To some extent, this view was departed from when, after reviewing the earlier decisions, the Supreme Court held that 'there is no generic difference between a tax and a fee, though broadly a tax is a compulsory exaction as part of a common burden, without promise of any special advantages to classes of tax¬payers whereas a fee is a payment for services rendered, benefit provided or privilege conferred. Compulsion is not the hallmark of the distinction between a tax and a fee. That the money collected does not go into a separate fund but goes into the consolidated fund does not also necessarily make a levy a tax. Though a fee must have relation to the services rendered, or the advantages conferred, such relation need not be direct, a mere causal relation may be enough.
Further, neither the incidence of the fee nor the service rendered need be uniform. That others besides those paying the fees are also benefited does not detract from the character of the fee. In fact the special benefit or advantage to the payers of the fees may even be secondary as compared with the primary motive of regulation in public interest. Nor is the court to assume the role of a cost accountant'. It is neither necessary nor expeditious to weigh too meticulously the cost of services rendered etc. against the amount of fees collected so as to evenly balance the two. A broad co-relationship is all that is necessary. Quid pro quo in the strict sense is not the one and only true index of a fee: nor is it necessarily absent in a tax.3
1. The Indian Mica and Mercantile Industries Ltd. v. State of Bihar, AIR 1971 SC 1182.
2. Government of Madras v. Zenith Lamp & Electrical Ltd., AIR 1973 SC 724.
3. Municipal Corporation of Delhi v. Mohd. Yasin, (1983) 3 SCC 229 (235).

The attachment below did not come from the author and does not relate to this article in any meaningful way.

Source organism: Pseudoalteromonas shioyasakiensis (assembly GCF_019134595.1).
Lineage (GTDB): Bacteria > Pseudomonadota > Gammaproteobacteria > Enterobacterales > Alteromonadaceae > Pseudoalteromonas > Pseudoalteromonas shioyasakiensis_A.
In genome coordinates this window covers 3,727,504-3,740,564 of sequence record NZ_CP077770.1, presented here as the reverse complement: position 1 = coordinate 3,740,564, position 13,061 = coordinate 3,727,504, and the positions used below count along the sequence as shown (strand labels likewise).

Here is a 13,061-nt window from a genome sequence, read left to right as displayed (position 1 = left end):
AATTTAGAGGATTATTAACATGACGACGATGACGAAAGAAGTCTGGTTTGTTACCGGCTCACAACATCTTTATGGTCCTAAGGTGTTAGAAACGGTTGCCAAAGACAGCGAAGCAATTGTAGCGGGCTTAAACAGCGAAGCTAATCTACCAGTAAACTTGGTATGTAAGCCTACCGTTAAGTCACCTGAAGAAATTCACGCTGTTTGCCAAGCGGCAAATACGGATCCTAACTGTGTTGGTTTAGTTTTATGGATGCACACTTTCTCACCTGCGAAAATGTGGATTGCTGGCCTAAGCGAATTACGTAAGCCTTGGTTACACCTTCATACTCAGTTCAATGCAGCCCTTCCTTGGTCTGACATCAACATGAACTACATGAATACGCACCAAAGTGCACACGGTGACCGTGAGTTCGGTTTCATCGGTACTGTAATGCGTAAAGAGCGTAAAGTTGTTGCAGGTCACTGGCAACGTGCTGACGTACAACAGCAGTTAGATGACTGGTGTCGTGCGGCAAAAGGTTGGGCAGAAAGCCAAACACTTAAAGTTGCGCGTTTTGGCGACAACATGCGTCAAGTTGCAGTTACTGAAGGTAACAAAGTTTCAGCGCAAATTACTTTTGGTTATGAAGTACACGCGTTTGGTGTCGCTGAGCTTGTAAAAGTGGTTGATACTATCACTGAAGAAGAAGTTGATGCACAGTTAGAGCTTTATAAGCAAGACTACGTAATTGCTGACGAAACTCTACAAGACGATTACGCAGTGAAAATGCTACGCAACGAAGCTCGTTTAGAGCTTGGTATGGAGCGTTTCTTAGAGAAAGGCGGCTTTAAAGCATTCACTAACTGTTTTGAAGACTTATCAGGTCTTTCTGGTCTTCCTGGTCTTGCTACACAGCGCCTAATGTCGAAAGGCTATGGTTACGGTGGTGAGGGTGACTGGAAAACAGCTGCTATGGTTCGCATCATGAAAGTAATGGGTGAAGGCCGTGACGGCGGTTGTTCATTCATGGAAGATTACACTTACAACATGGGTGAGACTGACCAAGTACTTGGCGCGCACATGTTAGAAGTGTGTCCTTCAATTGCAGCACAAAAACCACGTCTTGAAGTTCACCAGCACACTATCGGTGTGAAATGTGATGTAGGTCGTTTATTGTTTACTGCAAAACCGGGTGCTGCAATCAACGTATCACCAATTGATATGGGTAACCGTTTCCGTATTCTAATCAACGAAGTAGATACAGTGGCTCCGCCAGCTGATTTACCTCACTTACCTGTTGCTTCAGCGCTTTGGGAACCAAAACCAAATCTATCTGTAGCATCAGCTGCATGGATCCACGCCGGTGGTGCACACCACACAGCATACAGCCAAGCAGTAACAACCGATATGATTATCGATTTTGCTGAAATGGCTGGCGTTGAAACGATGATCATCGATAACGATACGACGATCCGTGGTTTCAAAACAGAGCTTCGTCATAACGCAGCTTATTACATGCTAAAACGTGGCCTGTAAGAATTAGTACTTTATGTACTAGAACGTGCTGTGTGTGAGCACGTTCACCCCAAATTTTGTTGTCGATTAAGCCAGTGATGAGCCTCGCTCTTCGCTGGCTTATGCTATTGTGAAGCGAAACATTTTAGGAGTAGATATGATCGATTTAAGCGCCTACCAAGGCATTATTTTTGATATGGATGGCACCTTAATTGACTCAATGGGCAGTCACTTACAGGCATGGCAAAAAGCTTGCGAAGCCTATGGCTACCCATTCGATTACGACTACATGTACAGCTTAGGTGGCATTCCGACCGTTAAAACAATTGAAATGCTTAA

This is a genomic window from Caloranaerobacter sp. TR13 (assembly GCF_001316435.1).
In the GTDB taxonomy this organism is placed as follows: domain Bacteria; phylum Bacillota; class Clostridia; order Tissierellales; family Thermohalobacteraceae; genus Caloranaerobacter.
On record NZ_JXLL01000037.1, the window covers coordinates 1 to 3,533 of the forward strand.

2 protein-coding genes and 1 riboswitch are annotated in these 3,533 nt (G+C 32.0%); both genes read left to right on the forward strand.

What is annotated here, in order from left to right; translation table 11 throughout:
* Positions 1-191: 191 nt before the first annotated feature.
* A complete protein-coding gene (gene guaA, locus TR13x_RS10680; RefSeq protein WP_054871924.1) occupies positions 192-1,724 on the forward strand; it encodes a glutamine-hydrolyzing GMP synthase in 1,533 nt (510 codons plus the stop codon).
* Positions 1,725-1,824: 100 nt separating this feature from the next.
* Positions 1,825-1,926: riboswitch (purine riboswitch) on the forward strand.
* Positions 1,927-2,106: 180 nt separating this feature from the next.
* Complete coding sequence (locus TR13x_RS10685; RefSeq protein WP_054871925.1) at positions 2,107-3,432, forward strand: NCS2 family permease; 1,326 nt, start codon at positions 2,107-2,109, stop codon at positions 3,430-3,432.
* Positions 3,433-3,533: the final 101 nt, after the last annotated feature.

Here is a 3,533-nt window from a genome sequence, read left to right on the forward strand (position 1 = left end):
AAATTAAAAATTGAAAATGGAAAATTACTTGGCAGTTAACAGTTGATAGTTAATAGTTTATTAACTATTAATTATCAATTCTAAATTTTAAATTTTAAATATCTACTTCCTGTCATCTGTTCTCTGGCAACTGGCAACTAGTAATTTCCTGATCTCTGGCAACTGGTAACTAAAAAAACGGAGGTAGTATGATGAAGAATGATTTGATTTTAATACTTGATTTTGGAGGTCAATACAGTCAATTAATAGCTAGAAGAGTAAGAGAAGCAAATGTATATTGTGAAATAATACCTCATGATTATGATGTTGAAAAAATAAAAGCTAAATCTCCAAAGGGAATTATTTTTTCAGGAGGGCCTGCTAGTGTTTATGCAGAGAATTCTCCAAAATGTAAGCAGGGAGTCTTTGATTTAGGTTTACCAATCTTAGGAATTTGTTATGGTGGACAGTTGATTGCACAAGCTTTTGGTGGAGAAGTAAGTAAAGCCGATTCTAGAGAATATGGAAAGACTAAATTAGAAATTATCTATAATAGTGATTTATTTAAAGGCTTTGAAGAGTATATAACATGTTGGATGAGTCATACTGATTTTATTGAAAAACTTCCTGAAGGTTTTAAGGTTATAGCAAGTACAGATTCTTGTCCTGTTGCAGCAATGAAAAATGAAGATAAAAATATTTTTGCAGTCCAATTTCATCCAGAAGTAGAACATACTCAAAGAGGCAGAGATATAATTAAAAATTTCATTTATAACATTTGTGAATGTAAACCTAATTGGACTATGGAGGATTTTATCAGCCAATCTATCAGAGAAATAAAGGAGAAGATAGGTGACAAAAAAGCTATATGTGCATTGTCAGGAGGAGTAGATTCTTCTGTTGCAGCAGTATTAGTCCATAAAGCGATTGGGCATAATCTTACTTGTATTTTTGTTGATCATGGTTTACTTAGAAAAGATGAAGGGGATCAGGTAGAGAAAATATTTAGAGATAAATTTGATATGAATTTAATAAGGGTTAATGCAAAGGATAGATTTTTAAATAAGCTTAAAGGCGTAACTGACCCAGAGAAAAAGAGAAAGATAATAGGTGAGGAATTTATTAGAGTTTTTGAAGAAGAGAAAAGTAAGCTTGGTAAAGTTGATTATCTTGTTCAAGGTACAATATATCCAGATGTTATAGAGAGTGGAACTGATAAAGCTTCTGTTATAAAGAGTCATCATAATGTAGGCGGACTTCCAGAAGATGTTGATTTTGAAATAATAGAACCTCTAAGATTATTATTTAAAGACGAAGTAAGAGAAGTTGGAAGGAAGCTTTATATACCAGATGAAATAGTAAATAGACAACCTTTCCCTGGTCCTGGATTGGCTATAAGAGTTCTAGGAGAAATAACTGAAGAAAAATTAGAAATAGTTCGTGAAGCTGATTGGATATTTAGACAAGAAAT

5.4. Even though the demarcating line, between fee and tax is getting blurred and is likely to evaporate in near future, keeping in view the traditional approach to the problem of fee and tax, it may be stated with confidence that court fee is levied by the State for the service rendered by the courts set up by the State to the litigants in search of fora for resolution of disputes whose decisions have a binding character and are enforceable by execution.
5.5. A debate was going on whether in a country like India, levy of court fees creates an impediment in access to justice. The Conference of Law Ministers of States and Union territories in June 1982 set up a Committee on the question of rationalisation of court fees. This exercise was undertaken pursuant to a recommendation of the Consultative Committee of the Members of Parliament attached to the Ministry of Law, Justice and Company Affairs for abolition of court fee. The view expressed was that there was general agreement at the Conference that though the objective, namely, abolition of court fee was commendable in principle, keeping in view the financial constraints, the approach should be to go in for rationalisation of court fee rather than its abolition. The consensus emerged on two points:-
(i) the really needy person should be helped and exempted from paying court fee; and
(ii) particular types of cases should be identified for which there should be either no court fee or a very nominal court fee.
5.6. It is in this background that the Law Commission, while making extensive recommendations in this report read with its report on Manpower Planning in Judiciary,1 will have to indicate available resources for larger lay out on administration of justice.
1. LCI, 120th Report on Manpower Planning in Judiciary: A Blueprint.